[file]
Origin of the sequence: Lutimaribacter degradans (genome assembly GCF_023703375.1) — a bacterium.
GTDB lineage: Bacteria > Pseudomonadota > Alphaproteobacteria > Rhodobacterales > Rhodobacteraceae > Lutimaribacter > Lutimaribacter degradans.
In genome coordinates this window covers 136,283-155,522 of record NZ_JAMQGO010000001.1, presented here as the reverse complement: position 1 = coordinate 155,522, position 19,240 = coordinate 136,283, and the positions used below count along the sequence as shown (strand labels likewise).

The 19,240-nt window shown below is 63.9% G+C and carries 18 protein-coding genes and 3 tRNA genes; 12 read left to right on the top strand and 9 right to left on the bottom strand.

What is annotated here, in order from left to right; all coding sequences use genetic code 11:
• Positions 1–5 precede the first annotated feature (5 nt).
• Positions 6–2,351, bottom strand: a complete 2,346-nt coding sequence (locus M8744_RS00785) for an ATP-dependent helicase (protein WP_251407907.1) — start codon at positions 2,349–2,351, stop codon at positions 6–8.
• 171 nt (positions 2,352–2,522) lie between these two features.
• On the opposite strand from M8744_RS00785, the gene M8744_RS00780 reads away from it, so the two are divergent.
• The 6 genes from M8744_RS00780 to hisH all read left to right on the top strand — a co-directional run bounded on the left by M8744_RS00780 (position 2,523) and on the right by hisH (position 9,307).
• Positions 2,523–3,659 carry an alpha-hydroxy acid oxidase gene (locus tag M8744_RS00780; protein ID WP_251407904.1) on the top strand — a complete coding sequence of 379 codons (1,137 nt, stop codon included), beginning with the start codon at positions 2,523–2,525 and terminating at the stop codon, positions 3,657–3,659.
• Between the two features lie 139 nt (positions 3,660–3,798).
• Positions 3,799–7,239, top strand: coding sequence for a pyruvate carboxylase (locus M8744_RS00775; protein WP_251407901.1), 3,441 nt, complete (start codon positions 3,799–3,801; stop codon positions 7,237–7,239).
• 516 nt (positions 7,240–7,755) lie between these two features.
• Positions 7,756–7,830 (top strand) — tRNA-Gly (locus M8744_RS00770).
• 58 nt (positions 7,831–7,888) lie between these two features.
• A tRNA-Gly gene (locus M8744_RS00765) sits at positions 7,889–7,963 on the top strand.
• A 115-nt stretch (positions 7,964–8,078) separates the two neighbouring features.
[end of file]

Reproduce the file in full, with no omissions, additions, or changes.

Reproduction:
Origin of the sequence: Lutimaribacter degradans (genome assembly GCF_023703375.1) — a bacterium.
GTDB lineage: Bacteria > Pseudomonadota > Alphaproteobacteria > Rhodobacterales > Rhodobacteraceae > Lutimaribacter > Lutimaribacter degradans.
In genome coordinates this window covers 136,283-155,522 of record NZ_JAMQGO010000001.1, presented here as the reverse complement: position 1 = coordinate 155,522, position 19,240 = coordinate 136,283, and the positions used below count along the sequence as shown (strand labels likewise).

The 19,240-nt window shown below is 63.9% G+C and carries 18 protein-coding genes and 3 tRNA genes; 12 read left to right on the top strand and 9 right to left on the bottom strand.

What is annotated here, in order from left to right; all coding sequences use genetic code 11:
• Positions 1–5 precede the first annotated feature (5 nt).
• Positions 6–2,351, bottom strand: a complete 2,346-nt coding sequence (locus M8744_RS00785) for an ATP-dependent helicase (protein WP_251407907.1) — start codon at positions 2,349–2,351, stop codon at positions 6–8.
• 171 nt (positions 2,352–2,522) lie between these two features.
• On the opposite strand from M8744_RS00785, the gene M8744_RS00780 reads away from it, so the two are divergent.
• The 6 genes from M8744_RS00780 to hisH all read left to right on the top strand — a co-directional run bounded on the left by M8744_RS00780 (position 2,523) and on the right by hisH (position 9,307).
• Positions 2,523–3,659 carry an alpha-hydroxy acid oxidase gene (locus tag M8744_RS00780; protein ID WP_251407904.1) on the top strand — a complete coding sequence of 379 codons (1,137 nt, stop codon included), beginning with the start codon at positions 2,523–2,525 and terminating at the stop codon, positions 3,657–3,659.
• Between the two features lie 139 nt (positions 3,660–3,798).
• Positions 3,799–7,239, top strand: coding sequence for a pyruvate carboxylase (locus M8744_RS00775; protein WP_251407901.1), 3,441 nt, complete (start codon positions 3,799–3,801; stop codon positions 7,237–7,239).
• 516 nt (positions 7,240–7,755) lie between these two features.
• Positions 7,756–7,830 (top strand) — tRNA-Gly (locus M8744_RS00770).
• 58 nt (positions 7,831–7,888) lie between these two features.
• A tRNA-Gly gene (locus M8744_RS00765) sits at positions 7,889–7,963 on the top strand.
• A 115-nt stretch (positions 7,964–8,078) separates the two neighbouring features.